More Activism In NC Schools

More fliers and activism in North Carolina schools. This time it’s not an NCAE/Organize2020 protest flier that went home in the backpacks of our children. This time it is Charlotte Mecklenburg schools and a slanted flier about a proposed sales tax hike. Charlotte Observer has a write up here, which of course doesn’t ask questions about the validity of the content of the flier.

“CMS spokeswoman Kathryn Block told the Observer the document “was developed as an informational document only.”
Charlotte Observer

Really? Who developed it and why is the informational document not providing where you drew your information from?

 

  Char-Meck tweeted out to their over 15,000 followers this two-page flier

While the intent to promote the school’s best interests is clear, what is also clear is the bias.   The first page has three main points, numbers two and three are slanted without a doubt and repeat NCAE rhetoric on the issues.  For example:

“18.5 percent for teachers in the early years of a teaching career to
0.3 percent for veteran teachers.”

Those stats are just like the ones at the NCAE site.

The third claim on the CMS flier one sounds like Moral Monday and their Union groups pushing $15 minimum wage increases.  It’s funny how the CMS flier gives a statement with no supporting evidence, link or source cited. Also what is the definition of “living wage” as CMS cites below?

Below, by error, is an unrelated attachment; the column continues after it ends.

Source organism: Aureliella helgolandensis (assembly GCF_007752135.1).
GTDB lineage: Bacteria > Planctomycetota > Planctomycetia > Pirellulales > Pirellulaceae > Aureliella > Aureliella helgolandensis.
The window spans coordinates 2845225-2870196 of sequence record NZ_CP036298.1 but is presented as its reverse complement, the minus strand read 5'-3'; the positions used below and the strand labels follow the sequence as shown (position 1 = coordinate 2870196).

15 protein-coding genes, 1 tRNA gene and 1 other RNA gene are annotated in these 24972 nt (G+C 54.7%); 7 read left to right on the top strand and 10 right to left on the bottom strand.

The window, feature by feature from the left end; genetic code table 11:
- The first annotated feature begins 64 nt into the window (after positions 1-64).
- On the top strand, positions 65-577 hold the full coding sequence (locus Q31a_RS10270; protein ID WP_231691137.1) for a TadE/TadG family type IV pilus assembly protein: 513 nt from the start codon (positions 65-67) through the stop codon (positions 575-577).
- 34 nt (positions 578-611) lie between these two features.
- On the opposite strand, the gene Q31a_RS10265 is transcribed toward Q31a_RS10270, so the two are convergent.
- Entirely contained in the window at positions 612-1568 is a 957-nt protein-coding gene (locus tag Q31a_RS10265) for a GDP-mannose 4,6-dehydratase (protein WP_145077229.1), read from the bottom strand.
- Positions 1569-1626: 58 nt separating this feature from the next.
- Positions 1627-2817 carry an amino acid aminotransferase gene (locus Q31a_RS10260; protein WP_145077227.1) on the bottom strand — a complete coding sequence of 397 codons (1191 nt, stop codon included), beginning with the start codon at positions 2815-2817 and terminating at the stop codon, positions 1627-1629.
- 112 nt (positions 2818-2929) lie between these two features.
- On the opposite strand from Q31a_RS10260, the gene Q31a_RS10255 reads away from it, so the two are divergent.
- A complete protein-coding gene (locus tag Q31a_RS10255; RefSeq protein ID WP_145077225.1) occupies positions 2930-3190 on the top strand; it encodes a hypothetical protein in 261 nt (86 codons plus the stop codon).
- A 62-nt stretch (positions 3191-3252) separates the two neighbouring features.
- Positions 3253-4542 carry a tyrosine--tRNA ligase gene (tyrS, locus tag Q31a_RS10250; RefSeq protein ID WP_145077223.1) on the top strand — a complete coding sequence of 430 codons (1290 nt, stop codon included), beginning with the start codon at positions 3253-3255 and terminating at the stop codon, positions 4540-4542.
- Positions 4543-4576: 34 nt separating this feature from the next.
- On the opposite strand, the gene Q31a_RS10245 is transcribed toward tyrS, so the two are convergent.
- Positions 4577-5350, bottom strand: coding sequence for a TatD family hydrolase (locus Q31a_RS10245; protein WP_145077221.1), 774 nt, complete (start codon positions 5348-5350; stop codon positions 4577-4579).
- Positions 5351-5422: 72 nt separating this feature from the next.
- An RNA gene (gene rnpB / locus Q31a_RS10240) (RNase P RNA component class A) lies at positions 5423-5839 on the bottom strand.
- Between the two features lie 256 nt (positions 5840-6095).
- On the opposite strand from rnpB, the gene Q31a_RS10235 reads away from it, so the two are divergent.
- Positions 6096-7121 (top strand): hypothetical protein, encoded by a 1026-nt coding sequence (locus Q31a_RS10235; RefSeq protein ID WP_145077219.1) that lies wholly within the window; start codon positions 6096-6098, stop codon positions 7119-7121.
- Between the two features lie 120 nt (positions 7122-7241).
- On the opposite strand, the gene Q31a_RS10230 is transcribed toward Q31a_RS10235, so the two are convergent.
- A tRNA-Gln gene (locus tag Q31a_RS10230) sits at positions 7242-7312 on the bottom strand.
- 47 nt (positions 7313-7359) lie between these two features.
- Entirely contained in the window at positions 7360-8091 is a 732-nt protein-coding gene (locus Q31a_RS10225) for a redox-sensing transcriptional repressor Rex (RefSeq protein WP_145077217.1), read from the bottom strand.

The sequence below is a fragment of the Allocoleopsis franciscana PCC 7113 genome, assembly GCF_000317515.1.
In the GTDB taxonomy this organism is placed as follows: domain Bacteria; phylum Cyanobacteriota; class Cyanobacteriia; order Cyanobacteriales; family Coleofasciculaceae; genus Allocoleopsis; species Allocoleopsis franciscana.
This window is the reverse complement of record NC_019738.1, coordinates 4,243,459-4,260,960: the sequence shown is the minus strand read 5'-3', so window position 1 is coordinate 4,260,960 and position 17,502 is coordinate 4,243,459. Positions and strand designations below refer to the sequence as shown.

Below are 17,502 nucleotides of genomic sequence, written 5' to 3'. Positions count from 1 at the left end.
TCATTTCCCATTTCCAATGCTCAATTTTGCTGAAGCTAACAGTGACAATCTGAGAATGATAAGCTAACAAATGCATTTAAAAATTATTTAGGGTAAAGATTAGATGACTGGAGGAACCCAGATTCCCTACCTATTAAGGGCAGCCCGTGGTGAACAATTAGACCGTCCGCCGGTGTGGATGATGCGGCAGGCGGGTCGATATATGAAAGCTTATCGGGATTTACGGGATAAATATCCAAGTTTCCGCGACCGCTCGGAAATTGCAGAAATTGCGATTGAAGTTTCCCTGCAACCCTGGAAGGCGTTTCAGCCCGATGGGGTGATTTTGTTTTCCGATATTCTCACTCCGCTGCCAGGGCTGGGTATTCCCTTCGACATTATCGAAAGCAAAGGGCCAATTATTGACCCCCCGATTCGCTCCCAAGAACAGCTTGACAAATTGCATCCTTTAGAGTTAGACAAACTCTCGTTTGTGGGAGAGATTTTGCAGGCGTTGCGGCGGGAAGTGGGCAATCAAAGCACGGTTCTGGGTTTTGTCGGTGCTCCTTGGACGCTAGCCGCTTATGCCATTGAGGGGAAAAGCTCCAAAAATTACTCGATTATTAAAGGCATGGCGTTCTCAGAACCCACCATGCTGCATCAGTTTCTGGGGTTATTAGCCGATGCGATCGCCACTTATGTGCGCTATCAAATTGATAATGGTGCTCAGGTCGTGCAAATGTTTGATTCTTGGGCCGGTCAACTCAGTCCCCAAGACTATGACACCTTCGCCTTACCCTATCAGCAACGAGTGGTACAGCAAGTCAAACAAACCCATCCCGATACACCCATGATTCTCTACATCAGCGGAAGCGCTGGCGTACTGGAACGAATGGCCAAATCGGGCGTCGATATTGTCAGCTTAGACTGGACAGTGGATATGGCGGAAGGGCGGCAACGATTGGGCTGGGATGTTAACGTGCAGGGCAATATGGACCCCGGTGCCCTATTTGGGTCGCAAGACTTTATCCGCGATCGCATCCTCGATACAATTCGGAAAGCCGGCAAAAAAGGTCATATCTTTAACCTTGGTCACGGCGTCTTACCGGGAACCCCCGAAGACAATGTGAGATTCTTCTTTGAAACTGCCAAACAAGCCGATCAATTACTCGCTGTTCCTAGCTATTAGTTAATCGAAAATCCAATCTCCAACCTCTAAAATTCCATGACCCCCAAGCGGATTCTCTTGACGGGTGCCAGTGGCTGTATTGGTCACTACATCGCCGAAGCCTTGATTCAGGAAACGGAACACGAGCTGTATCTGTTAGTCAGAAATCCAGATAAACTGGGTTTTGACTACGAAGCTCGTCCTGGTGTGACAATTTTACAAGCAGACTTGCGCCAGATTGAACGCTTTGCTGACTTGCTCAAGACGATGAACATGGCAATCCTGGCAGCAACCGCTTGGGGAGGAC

“Fifty-nine percent of CMS employees earn less than an annual living wage in our area for a family of four (two adults, two children).”

Last year, DPI estimated the average salary at $45,938. Add in benefits provided by the state of NC and that average is really $53, 390. The median income in North Carolina at that time was estimated at $43,916.

Now consider that Charlotte Mecklenburg is the highest paying district in the state because they have the largest supplemental pay rate in the state. Supplements are exactly what they sound like; additional pay added to the base salary. Last year CMS paid the biggest supplement at an average of $6,376 and 9,668 teachers receiving that supplement. But CMS is now promoting the idea that 59% of their teachers don’t make a “living wage” yet live in the highest paying district in the state. A “living wage” that their own flier does not define.  Maybe the NCAE left that detail out.

Meanwhile the top paid officials in Charlotte Mecklenburg all make over 90k – in fact 166 make over 90k and of that 166, there are 69 making over 100k.  Some, like top earner Superintendent Morrison, have compensation topping $300k plus perks.  Clearly, the educrats in Charlotte are making a “living wage”, whatever that is.

Or whole school districts. Pot-ay-toe, Po-tah-toe.

Related:  As Predicted, Teacher Pay Raise Still Not Enough

About A.P. Dillon

A.P. Dillon is a freelance journalist and is currently writing at The North State Journal. She resides in the Triangle area of North Carolina. Find her on Twitter: @APDillon_
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